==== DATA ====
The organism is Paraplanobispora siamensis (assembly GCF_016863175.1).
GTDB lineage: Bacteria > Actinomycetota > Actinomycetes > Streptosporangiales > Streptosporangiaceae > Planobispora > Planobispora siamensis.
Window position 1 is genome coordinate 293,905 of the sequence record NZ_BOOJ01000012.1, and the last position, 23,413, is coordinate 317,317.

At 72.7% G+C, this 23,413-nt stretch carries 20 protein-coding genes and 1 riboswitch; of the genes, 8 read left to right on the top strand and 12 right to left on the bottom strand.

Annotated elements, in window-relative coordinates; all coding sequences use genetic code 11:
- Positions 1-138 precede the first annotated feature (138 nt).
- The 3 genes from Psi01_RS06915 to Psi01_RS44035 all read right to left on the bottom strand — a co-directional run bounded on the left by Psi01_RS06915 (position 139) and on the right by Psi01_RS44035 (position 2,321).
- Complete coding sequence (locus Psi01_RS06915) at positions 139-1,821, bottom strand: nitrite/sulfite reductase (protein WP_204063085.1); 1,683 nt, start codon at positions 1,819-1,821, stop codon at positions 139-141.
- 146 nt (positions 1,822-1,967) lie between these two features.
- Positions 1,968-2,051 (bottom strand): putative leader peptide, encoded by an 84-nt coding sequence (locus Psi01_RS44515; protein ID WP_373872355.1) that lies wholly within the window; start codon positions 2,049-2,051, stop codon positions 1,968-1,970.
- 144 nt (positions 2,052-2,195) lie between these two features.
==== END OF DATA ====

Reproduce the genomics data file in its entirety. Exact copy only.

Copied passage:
The organism is Paraplanobispora siamensis (assembly GCF_016863175.1).
GTDB lineage: Bacteria > Actinomycetota > Actinomycetes > Streptosporangiales > Streptosporangiaceae > Planobispora > Planobispora siamensis.
Window position 1 is genome coordinate 293,905 of the sequence record NZ_BOOJ01000012.1, and the last position, 23,413, is coordinate 317,317.

At 72.7% G+C, this 23,413-nt stretch carries 20 protein-coding genes and 1 riboswitch; of the genes, 8 read left to right on the top strand and 12 right to left on the bottom strand.

Annotated elements, in window-relative coordinates; all coding sequences use genetic code 11:
- Positions 1-138 precede the first annotated feature (138 nt).
- The 3 genes from Psi01_RS06915 to Psi01_RS44035 all read right to left on the bottom strand — a co-directional run bounded on the left by Psi01_RS06915 (position 139) and on the right by Psi01_RS44035 (position 2,321).
- Complete coding sequence (locus Psi01_RS06915) at positions 139-1,821, bottom strand: nitrite/sulfite reductase (protein WP_204063085.1); 1,683 nt, start codon at positions 1,819-1,821, stop codon at positions 139-141.
- 146 nt (positions 1,822-1,967) lie between these two features.
- Positions 1,968-2,051 (bottom strand): putative leader peptide, encoded by an 84-nt coding sequence (locus Psi01_RS44515; protein ID WP_373872355.1) that lies wholly within the window; start codon positions 2,049-2,051, stop codon positions 1,968-1,970.
- 144 nt (positions 2,052-2,195) lie between these two features.